44 It should also be reiterated in this context that, even if Mr Mensink had equity in the properties, the liquidators’ task in seeking to enforce a costs order against the properties would unquestionably be difficult, time consuming and costly given that Mr Mensink’s whereabouts overseas was unknown. It is difficult to see why, in all the circumstances, the liquidators should be put to that trouble and expense.
45 The evidence concerning Mr Mensink’s assets in Australia supports the conclusion that there is, at the very least, a real risk that, if a costs order is made against him in relation to the appeal, the liquidators will have no means, or no ready means, of enforcing that order.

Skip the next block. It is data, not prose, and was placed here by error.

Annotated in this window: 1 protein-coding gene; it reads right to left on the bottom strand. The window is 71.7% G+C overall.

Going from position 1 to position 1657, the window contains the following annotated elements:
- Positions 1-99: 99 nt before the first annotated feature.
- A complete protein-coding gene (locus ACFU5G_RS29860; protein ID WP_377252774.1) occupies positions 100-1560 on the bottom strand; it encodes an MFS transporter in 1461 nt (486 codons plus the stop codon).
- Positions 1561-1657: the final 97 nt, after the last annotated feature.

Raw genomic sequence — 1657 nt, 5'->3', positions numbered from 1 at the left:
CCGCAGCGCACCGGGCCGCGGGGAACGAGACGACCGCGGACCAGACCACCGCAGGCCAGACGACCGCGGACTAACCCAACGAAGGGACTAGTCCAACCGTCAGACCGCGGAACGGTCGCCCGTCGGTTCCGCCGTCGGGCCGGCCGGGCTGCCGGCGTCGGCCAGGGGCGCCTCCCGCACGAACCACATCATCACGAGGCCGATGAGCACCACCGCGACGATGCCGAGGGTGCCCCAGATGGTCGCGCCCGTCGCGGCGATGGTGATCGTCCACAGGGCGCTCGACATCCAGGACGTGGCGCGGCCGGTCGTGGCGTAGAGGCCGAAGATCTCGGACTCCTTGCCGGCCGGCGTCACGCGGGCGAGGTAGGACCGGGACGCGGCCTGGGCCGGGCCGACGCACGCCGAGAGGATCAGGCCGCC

Prospects of success of the appeal
46 Both the liquidators and Mr Mensink advanced detailed submissions concerning the merits and strength of Mr Mensink’s appeal. The liquidators submitted that the appeal had no real prospects of success. It was submitted on Mr Mensink’s behalf that Mr Mensink had reasonable prospects of success. In all the circumstances, however, it is undesirable to give any detailed consideration to those submissions. That is best left to the appeal proper.